The effects of climate change are showing up faster and sooner than forecasted – increases in average temperatures, rising sea levels, ever more frequent extreme weather conditions, and accelerated rates of biodiversity loss are becoming defining features of the Anthropocene, the human-made geological era.
Today, the Intergovernmental Panel on Climate Change (IPCC) presents its “Summary for Policymakers” report developed by the representatives of the IPCC’s 195 members’ governments in collaboration with international scientists, addressing these dramatic challenges.
The Anthropocene is an ambivalent space where the impact of human activity holds disruptive and adaptive potential, and where architecture can merge with nature to unlock the latter.
Facing the challenges of the Urban Age, as more than half the world’s population today lives within cities, we have to rethink the juxtaposition of nature versus artifact by integrating flora and fauna in our architectural surroundings. As our cities are becoming more and more dense, we have to find ways to bring back nature.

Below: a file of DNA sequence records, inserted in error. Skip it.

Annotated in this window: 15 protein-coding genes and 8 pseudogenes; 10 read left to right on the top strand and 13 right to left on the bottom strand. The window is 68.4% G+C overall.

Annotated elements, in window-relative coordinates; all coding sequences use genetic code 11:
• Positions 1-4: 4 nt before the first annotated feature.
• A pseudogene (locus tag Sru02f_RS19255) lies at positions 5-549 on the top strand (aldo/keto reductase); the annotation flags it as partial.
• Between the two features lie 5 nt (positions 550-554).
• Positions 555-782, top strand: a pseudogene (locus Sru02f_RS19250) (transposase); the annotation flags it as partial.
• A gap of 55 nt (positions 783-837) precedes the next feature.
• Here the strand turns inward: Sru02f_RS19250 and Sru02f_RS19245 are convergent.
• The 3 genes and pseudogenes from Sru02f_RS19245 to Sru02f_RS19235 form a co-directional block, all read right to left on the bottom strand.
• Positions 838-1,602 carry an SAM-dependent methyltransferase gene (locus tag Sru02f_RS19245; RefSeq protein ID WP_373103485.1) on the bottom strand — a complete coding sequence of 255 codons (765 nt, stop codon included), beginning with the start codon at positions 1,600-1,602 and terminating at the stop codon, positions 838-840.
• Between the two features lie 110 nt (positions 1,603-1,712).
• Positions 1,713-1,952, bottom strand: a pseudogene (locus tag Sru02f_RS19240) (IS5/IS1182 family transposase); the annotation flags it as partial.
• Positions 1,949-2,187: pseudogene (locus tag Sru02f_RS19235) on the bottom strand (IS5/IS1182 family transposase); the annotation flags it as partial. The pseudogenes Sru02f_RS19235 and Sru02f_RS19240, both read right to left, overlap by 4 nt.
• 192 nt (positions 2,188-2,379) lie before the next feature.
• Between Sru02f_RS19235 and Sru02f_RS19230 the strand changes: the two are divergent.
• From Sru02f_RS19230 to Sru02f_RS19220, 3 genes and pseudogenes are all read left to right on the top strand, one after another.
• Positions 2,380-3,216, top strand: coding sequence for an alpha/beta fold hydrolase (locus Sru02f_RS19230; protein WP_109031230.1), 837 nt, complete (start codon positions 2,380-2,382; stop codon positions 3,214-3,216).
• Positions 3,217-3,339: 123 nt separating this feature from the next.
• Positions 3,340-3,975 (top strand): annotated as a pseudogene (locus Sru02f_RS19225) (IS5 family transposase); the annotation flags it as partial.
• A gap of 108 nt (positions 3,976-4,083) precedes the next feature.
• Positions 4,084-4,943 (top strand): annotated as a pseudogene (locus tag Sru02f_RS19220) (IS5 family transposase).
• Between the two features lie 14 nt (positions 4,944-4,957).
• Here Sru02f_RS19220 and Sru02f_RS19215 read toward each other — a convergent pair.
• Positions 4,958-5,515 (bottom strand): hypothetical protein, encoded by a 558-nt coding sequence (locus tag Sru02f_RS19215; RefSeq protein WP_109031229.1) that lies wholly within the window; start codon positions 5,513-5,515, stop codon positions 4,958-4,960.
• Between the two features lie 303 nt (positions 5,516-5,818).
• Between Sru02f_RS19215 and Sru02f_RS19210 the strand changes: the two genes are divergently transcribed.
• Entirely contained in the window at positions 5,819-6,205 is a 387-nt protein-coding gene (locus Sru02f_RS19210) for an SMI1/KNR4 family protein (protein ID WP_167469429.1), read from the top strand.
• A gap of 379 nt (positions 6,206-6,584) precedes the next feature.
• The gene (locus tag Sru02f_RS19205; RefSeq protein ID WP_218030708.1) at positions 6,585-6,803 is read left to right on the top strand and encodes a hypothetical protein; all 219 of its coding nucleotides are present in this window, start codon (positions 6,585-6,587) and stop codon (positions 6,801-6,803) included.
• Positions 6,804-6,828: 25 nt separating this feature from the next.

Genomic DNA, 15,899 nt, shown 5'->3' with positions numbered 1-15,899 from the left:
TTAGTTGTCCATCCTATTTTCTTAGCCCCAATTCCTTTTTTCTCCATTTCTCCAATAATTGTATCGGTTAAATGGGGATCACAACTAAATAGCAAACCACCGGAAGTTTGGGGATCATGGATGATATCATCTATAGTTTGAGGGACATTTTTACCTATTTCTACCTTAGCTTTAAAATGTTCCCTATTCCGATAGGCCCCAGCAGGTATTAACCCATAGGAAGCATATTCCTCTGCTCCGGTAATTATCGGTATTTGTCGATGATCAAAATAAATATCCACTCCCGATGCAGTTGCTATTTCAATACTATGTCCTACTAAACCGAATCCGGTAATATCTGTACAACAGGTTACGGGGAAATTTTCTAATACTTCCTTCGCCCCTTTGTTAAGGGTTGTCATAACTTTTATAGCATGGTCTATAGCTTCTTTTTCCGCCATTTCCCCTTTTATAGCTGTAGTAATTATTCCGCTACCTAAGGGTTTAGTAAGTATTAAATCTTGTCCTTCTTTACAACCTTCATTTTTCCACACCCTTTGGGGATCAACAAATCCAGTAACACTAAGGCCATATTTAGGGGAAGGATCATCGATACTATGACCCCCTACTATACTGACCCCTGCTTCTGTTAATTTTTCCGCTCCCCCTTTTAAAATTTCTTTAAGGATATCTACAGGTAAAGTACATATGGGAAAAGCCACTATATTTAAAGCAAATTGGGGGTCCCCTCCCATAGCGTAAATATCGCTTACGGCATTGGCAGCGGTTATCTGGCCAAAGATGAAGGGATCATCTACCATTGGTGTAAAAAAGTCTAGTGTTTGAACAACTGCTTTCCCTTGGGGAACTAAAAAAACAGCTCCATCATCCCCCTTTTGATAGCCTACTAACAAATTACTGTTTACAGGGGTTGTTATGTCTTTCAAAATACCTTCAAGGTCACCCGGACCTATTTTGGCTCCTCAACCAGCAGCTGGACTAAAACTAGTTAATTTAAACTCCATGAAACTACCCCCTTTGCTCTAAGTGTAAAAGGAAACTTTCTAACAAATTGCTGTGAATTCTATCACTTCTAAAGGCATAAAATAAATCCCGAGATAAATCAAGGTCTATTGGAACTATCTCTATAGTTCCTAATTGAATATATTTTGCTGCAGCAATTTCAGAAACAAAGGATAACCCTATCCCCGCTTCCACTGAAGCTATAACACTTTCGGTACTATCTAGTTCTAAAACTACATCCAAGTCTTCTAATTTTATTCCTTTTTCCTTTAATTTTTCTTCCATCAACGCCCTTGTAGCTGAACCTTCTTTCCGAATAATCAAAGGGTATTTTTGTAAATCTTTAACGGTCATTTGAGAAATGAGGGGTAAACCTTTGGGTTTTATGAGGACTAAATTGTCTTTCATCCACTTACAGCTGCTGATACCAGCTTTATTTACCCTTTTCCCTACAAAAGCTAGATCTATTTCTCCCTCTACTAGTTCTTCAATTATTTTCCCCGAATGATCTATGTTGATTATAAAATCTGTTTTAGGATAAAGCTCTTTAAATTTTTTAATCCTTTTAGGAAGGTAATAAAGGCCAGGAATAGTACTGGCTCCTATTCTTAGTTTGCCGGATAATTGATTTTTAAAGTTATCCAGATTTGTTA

Embassy Lab GRÜNtopia explored the integration of nature in the built environment with an interdisciplinary forum for crossover exchange between international experts, creative professionals, citizens, and decision makers, with Renate Künast, politician for the Bündnis 90/Die Grünen and Member of German Parliament, as the keynote speaker.